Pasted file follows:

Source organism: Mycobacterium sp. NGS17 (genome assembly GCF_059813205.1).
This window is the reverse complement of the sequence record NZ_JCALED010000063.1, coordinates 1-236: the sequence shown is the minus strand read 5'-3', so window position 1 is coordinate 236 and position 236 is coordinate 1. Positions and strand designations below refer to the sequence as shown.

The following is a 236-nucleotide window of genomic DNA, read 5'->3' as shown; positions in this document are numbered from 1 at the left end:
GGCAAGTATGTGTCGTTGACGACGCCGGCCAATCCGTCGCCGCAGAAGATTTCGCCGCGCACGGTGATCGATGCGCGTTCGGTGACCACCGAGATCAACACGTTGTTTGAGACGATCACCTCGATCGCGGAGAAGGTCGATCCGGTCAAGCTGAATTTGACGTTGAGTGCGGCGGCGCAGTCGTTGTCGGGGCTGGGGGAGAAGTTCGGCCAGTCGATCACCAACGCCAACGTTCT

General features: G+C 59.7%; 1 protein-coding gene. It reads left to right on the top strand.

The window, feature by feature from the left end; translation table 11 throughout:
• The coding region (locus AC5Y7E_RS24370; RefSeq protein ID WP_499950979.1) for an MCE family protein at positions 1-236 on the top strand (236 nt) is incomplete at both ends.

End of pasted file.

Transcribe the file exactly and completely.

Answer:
Source organism: Mycobacterium sp. NGS17 (genome assembly GCF_059813205.1).
This window is the reverse complement of the sequence record NZ_JCALED010000063.1, coordinates 1-236: the sequence shown is the minus strand read 5'-3', so window position 1 is coordinate 236 and position 236 is coordinate 1. Positions and strand designations below refer to the sequence as shown.

The following is a 236-nucleotide window of genomic DNA, read 5'->3' as shown; positions in this document are numbered from 1 at the left end:
GGCAAGTATGTGTCGTTGACGACGCCGGCCAATCCGTCGCCGCAGAAGATTTCGCCGCGCACGGTGATCGATGCGCGTTCGGTGACCACCGAGATCAACACGTTGTTTGAGACGATCACCTCGATCGCGGAGAAGGTCGATCCGGTCAAGCTGAATTTGACGTTGAGTGCGGCGGCGCAGTCGTTGTCGGGGCTGGGGGAGAAGTTCGGCCAGTCGATCACCAACGCCAACGTTCT

General features: G+C 59.7%; 1 protein-coding gene. It reads left to right on the top strand.

The window, feature by feature from the left end; translation table 11 throughout:
• The coding region (locus AC5Y7E_RS24370; RefSeq protein ID WP_499950979.1) for an MCE family protein at positions 1-236 on the top strand (236 nt) is incomplete at both ends.